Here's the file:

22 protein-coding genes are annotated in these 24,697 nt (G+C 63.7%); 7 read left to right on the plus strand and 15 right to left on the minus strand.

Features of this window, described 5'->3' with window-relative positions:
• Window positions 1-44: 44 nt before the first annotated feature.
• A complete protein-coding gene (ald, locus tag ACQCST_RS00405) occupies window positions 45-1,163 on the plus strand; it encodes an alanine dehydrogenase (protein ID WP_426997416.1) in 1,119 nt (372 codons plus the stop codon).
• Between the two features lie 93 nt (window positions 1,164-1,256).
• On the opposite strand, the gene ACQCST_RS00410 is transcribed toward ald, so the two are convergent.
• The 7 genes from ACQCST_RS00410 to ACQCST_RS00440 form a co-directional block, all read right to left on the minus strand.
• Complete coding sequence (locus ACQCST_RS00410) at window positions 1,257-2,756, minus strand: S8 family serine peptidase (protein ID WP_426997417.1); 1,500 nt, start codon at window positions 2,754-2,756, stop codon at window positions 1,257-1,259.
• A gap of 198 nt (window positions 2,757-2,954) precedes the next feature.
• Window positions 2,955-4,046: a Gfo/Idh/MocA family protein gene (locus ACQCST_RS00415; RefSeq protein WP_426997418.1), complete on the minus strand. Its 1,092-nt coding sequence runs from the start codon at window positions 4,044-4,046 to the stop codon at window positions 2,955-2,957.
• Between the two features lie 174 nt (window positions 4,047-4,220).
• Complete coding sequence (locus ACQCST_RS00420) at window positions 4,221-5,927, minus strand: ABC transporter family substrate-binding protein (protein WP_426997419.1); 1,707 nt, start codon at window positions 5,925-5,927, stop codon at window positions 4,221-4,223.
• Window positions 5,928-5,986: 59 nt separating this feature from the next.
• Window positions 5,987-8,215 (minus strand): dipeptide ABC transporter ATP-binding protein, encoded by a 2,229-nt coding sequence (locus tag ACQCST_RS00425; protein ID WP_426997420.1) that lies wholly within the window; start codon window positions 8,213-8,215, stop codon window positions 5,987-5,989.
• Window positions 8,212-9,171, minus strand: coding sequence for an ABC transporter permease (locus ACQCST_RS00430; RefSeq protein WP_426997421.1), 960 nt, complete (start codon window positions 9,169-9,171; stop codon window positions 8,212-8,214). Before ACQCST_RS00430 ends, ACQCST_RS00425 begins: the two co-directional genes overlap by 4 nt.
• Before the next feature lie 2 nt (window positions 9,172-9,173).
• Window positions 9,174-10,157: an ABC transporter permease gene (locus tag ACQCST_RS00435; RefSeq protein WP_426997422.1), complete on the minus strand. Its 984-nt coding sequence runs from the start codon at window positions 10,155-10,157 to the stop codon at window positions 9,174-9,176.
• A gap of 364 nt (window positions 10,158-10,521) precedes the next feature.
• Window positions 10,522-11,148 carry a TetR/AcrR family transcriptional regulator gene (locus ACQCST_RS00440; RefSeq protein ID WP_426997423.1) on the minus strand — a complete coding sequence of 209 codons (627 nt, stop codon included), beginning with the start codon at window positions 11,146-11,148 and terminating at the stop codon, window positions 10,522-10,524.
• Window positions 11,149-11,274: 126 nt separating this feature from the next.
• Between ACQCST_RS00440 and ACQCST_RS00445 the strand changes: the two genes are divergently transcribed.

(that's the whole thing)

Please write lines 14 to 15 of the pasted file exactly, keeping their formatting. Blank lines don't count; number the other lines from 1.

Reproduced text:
• Window positions 5,987-8,215 (minus strand): dipeptide ABC transporter ATP-binding protein, encoded by a 2,229-nt coding sequence (locus tag ACQCST_RS00425; protein ID WP_426997420.1) that lies wholly within the window; start codon window positions 8,213-8,215, stop codon window positions 5,987-5,989.
• Window positions 8,212-9,171, minus strand: coding sequence for an ABC transporter permease (locus ACQCST_RS00430; RefSeq protein WP_426997421.1), 960 nt, complete (start codon window positions 9,169-9,171; stop codon window positions 8,212-8,214). Before ACQCST_RS00430 ends, ACQCST_RS00425 begins: the two co-directional genes overlap by 4 nt.